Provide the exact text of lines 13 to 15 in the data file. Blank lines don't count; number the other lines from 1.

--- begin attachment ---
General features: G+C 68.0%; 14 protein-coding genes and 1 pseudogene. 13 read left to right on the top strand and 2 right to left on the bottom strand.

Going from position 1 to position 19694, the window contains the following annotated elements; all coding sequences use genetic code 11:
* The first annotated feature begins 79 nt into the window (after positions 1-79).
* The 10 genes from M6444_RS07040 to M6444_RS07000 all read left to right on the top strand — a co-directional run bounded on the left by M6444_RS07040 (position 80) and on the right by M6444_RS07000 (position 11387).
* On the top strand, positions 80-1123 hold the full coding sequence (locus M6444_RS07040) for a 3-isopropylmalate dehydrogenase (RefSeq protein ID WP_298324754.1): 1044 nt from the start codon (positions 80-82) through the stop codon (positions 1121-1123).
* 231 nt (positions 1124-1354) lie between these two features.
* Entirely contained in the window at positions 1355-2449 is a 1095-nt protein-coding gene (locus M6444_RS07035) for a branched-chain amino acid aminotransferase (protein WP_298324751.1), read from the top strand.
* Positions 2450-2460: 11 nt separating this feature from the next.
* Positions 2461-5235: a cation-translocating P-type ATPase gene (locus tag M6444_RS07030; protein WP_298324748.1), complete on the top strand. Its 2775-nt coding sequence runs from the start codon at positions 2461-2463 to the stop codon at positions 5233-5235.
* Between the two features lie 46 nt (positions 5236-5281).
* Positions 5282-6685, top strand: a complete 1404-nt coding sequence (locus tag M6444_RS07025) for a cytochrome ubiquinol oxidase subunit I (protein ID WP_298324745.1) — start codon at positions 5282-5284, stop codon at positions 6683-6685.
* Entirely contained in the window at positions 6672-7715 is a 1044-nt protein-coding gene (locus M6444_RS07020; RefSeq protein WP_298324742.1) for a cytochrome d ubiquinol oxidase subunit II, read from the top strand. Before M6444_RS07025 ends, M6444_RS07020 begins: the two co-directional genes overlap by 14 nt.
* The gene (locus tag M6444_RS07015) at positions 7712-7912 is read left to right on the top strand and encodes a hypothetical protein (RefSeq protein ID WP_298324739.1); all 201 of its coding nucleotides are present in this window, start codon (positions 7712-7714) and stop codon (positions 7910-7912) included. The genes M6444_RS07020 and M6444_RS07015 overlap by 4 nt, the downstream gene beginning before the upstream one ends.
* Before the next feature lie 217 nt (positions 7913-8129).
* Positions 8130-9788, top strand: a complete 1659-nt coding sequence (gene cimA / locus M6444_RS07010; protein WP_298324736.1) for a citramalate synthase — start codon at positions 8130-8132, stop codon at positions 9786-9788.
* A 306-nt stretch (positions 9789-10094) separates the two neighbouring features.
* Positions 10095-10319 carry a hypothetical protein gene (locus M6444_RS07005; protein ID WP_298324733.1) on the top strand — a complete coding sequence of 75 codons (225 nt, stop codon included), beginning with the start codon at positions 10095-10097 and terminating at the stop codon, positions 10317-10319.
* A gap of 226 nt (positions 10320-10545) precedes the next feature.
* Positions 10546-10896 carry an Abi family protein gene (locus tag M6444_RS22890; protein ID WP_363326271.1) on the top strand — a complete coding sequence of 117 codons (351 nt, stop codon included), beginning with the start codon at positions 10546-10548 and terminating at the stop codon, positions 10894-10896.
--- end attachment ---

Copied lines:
* The gene (locus tag M6444_RS07015) at positions 7712-7912 is read left to right on the top strand and encodes a hypothetical protein (RefSeq protein ID WP_298324739.1); all 201 of its coding nucleotides are present in this window, start codon (positions 7712-7714) and stop codon (positions 7910-7912) included. The genes M6444_RS07020 and M6444_RS07015 overlap by 4 nt, the downstream gene beginning before the upstream one ends.
* Before the next feature lie 217 nt (positions 7913-8129).
* Positions 8130-9788, top strand: a complete 1659-nt coding sequence (gene cimA / locus M6444_RS07010; protein WP_298324736.1) for a citramalate synthase — start codon at positions 8130-8132, stop codon at positions 9786-9788.